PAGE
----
03 Jun 2015Sticky Post
Today marks the Royal Ploughing Ceremony in Thailand, an ancient royal rite held in many Asian countries to mark the traditional beginning of the rice growing season.
In the ceremony, people sow rice seed as two sacred oxen plough some ceremonial ground. After the ploughing, the oxen are offered plates of food, including rice, corn, green beans, sesame, fresh-cut grass, water and rice whisky.
The oxen’s choice of food is seen as a prediction of whether the coming growing season will be bountiful or not.
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The Arabian Travel Market tradeshow will be in Dubai 4 – 7 May 2015. Join us at the Ministry of Tourism – Indonesia booth, Table 26 to meet our sales team and product experts, and to learn more about exciting new products and services from ICS Travel Group.
To schedule an appointment, please contact:
Karan Chhabra, Manager, ICS Travel Group (Indonesia)
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Shrouded in mystery, Myanmar – formerly known as Burma – is often referred to as the Golden Land. Due to being cut off to the rest of the world for so many years, very little is known about this country where monks, holy men and magnificent temples are just part of the everyday scenery. Therefore we asked Raphael Kern, our Assistant Country Manager from the ICS Travel Group office in Myanmar, to share his knowledge and his love of the country with us.
The abandoned “ghost town” of Bokor Hill Station provides us with a glimpse into the life of French colonials who settled in Cambodia more than 70 years ago.
In an effort to escape from the heat, humidity and “general unhealthiness” of Phnom Penh, this resort was built near Kampot in southern Cambodia. The focal point of the resort was the elaborate Bokor Palace Hotel & Casino, but the development also contained shops, a post office (now demolished), a church and the Royal Apartments which were used by the Cambodian royal family.
During the First Indochina War, the French abandoned Bokor Hill because of local insurrections guided by the Khmer Issarak. The site was abandoned again in 1972 as the Khmer Rouge took over the area. As the Vietnamese invaded in 1979, the Khmer Rouge were able to entrench themselves at Bokor Hill and hold on tightly for months. Even into the early 1990s, Bokor Hill was still one of the last strongholds of the Khmer Rouge.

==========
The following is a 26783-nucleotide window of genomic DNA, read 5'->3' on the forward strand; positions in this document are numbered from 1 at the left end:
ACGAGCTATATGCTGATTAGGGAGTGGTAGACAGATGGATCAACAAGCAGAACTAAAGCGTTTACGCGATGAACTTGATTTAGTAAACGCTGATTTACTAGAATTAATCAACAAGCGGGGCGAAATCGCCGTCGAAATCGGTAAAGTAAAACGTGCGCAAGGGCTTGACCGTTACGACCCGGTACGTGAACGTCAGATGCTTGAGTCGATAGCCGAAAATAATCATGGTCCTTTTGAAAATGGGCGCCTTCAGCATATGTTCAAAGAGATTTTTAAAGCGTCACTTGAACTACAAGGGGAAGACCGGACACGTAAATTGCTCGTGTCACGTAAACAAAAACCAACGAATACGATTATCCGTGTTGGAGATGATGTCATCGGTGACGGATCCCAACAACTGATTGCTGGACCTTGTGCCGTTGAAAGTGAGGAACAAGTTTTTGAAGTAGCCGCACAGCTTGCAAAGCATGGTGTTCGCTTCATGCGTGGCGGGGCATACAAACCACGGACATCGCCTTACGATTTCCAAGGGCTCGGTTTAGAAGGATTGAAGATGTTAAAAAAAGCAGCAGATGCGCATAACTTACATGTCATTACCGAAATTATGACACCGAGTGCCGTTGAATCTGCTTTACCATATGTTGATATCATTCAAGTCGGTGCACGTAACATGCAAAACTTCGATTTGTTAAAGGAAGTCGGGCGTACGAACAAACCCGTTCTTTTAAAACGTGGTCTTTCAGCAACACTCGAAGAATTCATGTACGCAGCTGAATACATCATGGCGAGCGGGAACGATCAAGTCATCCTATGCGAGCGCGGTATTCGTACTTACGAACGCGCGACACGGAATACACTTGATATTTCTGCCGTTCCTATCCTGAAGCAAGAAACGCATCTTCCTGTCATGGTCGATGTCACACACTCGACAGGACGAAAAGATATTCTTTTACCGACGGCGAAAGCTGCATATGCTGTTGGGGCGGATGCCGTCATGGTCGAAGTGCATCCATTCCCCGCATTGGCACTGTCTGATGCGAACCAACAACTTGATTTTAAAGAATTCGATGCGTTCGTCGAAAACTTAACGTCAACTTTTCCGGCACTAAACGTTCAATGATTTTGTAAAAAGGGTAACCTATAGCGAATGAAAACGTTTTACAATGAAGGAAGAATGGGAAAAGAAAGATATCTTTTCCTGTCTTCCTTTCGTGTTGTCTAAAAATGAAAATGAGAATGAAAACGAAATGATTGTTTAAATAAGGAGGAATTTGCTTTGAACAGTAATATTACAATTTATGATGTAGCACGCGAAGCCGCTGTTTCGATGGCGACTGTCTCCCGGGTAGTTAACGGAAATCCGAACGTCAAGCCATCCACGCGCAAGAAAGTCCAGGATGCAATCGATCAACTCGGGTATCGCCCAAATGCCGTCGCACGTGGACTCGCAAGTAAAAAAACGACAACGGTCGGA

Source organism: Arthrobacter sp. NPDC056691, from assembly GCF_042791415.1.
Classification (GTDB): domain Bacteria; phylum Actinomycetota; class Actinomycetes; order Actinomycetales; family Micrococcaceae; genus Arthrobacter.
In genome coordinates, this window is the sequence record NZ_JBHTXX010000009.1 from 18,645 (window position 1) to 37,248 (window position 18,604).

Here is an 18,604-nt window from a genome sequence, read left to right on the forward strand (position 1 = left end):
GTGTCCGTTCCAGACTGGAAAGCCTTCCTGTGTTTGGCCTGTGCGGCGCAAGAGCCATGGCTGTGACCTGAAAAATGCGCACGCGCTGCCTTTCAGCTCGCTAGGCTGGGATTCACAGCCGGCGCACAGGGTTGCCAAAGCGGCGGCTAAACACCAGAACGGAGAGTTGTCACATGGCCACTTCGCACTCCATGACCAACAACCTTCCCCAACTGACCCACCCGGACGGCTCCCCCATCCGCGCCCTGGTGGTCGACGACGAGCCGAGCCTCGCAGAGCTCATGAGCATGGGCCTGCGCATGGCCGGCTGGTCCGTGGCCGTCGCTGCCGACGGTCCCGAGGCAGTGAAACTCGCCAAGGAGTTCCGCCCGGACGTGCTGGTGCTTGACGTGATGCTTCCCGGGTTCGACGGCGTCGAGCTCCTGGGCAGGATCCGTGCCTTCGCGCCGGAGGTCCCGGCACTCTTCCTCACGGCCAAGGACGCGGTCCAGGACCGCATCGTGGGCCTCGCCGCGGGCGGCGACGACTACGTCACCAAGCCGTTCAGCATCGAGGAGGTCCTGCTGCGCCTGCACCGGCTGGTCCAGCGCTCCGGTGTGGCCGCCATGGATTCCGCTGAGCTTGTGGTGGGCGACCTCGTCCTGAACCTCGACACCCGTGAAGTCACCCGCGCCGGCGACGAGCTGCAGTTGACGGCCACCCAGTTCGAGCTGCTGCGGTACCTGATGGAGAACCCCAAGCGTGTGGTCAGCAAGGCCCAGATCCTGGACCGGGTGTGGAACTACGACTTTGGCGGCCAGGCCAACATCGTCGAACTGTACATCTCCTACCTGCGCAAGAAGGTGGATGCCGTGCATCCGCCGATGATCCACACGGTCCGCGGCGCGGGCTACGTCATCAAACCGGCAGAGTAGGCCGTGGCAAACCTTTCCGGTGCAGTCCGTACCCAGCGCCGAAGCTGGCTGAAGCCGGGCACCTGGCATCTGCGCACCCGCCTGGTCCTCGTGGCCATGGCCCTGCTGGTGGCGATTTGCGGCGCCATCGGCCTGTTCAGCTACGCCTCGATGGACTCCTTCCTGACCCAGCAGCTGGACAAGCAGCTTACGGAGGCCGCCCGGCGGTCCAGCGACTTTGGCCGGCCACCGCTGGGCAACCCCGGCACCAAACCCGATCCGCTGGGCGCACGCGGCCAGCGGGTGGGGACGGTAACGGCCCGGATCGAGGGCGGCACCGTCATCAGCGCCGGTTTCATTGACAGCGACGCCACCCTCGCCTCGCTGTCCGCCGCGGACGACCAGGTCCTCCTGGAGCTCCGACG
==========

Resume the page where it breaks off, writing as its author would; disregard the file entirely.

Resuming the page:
In observation of the Buddhist holiday known as “Songkran,” Thai custom is to pour water over the hands of elders and other respected figures. The religious significance relates to cleansing and purification, and is believed to bring good luck in the coming year. Team members in Bangkok lined up to take a cup of water, scented with flower petals, and pour over the hands of CEO, Sandor Levai.
Songkran has become one of the most popular festivals of the year and the main attraction has become splashing passerbys with water and powder. Click here to learn more about the annual Songkran Festival.
Next week, Thailand marks the start of the Buddhist holiday known as “Songkran” which has become one of the most popular festivals of the year. The religious significance relates to purification, a fresh start, and cleansing. Consistent with these themes, many Thais mark the occasion by thoroughly cleaning their homes, gently washing Buddha statues with scented water, and by showing respect to their elders by pouring water over their hands.
Although the origins of Songkran are religious, splashing complete strangers with water has become the main attraction of the festival. Soaking or sprinkling people with water signifies the washing away of bad thoughts and actions, and brings them good luck in the new year.
At the end of the processions and festivities, crowds form in the street to dance, party, and throw water in good-natured fun. To add another layer of intensity, many Thais add ice to their water or travel in teams that wear masks and carry large water cannons. But you probably won’t mind the getting wet because afternoon temperatures in April can rise above 40°C/100°F.
Click here to see our infographic “What to do During Songkran”
In Thailand people add the word “Kuhn” in front of first names to show respect, while Vietnamese add the word “Thua” which translates as ‘please.’